First evidence of correlated rates of evolution between hosts and parasites

Genes of lice have evolved much faster than those of humans and chimps on which they feed, according to research that has just been published.

“Understanding differences between species in the rate of molecular evolution is of considerable interest in the fields of evolution, molecular biology, population genetics and systematics,” observed Kevin P. Johnson and his colleagues in a paper appearing this week in Proceedings of the Royal Society B.

Studying genetic differences that have arisen in humans, chimps and their lice offered a convenient way of estimating the relative rates of such evolution. Humans and chimps shared a common ancestor about 5 million to 6 million years ago. Their lice too would have evolved across the same period of time from a louse that lived off that ancestral primate. With a common period of evolution, the rate of genetic change in the primates could be readily compared with that of the lice.

Dr. Johnson of the University of Illinois at Urbana-Champaign in the U.S. and his colleagues examined 1,534 genes that humans, chimps and the two species of lice (the human body louse, Pediculus humanus, and the chimpanzee louse, Pediculus schaeffi) had in common. They computed the extent of differences in each of those genes for humans and chimps, and then compared that to the differences found in genes in the two lice.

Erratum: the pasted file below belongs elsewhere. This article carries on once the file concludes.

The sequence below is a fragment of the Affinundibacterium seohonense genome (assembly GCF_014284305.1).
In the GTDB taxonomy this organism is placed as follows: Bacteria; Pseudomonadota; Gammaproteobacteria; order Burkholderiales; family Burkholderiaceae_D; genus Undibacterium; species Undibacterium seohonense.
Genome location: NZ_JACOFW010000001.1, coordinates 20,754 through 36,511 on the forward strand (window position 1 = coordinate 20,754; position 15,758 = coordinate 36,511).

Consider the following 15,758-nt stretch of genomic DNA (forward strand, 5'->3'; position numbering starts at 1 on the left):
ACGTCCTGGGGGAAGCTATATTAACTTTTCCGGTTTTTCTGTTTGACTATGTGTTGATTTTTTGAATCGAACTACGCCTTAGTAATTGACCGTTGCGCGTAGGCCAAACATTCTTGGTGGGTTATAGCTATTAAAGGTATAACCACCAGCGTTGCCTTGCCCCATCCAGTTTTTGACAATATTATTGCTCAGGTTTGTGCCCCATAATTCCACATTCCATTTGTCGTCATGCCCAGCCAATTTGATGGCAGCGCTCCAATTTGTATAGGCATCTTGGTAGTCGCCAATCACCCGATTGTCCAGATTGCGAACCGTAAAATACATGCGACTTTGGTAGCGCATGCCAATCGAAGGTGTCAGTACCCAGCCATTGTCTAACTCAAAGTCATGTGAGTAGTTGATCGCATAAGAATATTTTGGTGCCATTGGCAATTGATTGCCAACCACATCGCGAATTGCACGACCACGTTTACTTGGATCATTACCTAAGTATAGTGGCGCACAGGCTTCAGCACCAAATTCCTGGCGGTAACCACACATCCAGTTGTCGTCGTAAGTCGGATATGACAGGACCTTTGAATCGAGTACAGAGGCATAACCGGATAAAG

This comparison revealed that lice have been evolving nearly 15 times faster than their hosts at the DNA sequence level.

“Interestingly, the genetic divergence between lice was correlated with the genetic divergence in these same genes between humans and chimpanzees,” the scientists noted in their paper. “That is, genes that evolve more rapidly in humans and chimpanzees also evolve more rapidly in their parasitic lice, even though lice and primates are separated by more than 600 million years of evolution.”

This was the first evidence of correlated rates of evolution across the genome between hosts and their parasites, they added. The explanation for such a correlation appeared to be the relative level of functional constraints on different genes.

In humans and chimps, however, a greater proportion of gene sequence changes resulted in changes to the protein structure. That means that even though louse genes have been changing at a faster rate, most of those changes were ‘silent’ and had no effect on the protein they coded for, a press release issued by the University of Illinois pointed out.

Since those changes made no difference to the life of the lice, they were tolerated, Dr Johnson was quoted as saying in the press release. Those sequence changes that actually change the structure of proteins in lice were likely to be harmful and were being eliminated by natural selection.

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